Saturday, February 23, 2013

Final Word on Relative Humidity and Dew Point

After a long, painful, and expensive study of these subjects over the past year, the conclusion is not a happy one, and ironically it is exactly the same one I came to in the mid 80s...which is a commentary on something, but I don't know what.

Below is an executive summary, which you can read and then move on––and save yourself another 30 min on this topic. All that will follow the summary is just the justification for the summary, and the background needed to understand it.

Our perspective is always that of a mariner, looking for weather knowledge that will enhance the safety or efficiency of navigation.

Although the moisture content of the local air mass is a fundamentally crucial factor to the weather you will observe, local relative humidity (RH) values that you might measure or be told by someone else have no practical value to your weather work at all.

The numeric value is way too sensitive to immediate conditions (ie several feet, several seconds), in large part because the number is so sensitive to air temperature. Thus we do not need to include at this point any discussion of how to measure it.

Measured dew point could in principle be of some value in predicting the onset of fog in the rare case that this might aid your navigation and when isolated from any wireless communications. With communications to landbased resources you could likely obtain a better forecast for your location than you could make yourself. This measurement requires a good sling psychrometer using careful procedures (most packaged instructions are not adequate). You do this by measuring the dew point and air temperature over a period of time to see if they are converging, and then if nice linear lines are headed toward each other, you can project to the time they will meet and likely make fog.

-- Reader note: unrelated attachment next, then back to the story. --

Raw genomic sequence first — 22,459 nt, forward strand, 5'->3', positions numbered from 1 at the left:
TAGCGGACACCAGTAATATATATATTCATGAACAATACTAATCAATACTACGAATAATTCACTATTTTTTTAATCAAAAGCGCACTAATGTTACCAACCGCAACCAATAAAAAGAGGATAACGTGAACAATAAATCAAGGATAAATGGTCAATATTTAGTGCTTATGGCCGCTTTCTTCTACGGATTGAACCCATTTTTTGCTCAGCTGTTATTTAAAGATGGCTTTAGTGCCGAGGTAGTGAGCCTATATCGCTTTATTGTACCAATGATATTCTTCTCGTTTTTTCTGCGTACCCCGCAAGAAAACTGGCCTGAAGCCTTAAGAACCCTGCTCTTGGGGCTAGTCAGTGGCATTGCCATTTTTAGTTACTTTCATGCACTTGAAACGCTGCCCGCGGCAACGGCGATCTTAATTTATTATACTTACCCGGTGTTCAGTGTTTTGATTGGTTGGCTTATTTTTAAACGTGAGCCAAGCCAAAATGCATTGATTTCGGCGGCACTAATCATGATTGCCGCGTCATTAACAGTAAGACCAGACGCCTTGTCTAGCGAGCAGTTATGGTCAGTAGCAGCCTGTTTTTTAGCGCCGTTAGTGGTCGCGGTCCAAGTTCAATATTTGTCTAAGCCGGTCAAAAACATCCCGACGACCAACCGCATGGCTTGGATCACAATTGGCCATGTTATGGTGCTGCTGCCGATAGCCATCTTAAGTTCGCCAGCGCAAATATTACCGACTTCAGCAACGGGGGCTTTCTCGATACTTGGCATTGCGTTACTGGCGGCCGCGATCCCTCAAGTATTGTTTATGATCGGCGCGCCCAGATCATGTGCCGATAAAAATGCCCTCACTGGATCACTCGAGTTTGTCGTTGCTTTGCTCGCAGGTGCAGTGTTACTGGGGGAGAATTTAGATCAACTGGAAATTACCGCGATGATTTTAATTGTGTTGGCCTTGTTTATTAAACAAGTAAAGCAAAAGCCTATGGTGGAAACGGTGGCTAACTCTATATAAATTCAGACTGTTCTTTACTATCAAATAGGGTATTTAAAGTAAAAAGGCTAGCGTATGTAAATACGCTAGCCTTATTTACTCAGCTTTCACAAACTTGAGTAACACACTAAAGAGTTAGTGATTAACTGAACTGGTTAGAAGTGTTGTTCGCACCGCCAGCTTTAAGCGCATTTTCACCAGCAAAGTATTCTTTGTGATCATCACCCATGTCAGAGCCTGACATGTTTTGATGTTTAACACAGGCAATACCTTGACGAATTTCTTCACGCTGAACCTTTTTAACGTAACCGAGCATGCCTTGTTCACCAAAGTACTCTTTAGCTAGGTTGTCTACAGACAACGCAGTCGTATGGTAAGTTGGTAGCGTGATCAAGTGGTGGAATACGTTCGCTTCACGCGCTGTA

On the other hand, we have such wonderful online resources these days, that we can actually look at this type of data from around the country and see that this does not always work. The two numbers could approach each other all late afternoon and evening and then just change directions before they meet. Fog often forms when the air cools at night on clear days.

In short, we are better off simply understanding this principle and not hope for any practical application of our own underway.  The amount of effort and equipment to do it right cannot be justified by the success rate you might obtain.

Thus we should just give up on these two topics and devote whatever time and resources we have to barometric pressure, which can be measured very accurately with the right instruments, and the results are indeed extremely valuable to our navigation. The same can be said of properly calibrated wind instruments. Wind instruments on many vessels, like barometers, are more often not calibrated than calibrated. We see them change and assume they are right. When they are not calibrated, we do not get the most useful information from them, and thus eventually lose perspective on how important they could be.


Relative humidity is indeed important for good health at home, and crucial to protecting good cigars and musical instruments, and there are ways to measure that with a useful accuracy, which we will add valuable information later on below, along with the pictures and data from our last round of measurements, which are just wrapping up. (Notice the word is "last," not "latest.")

More to follow...

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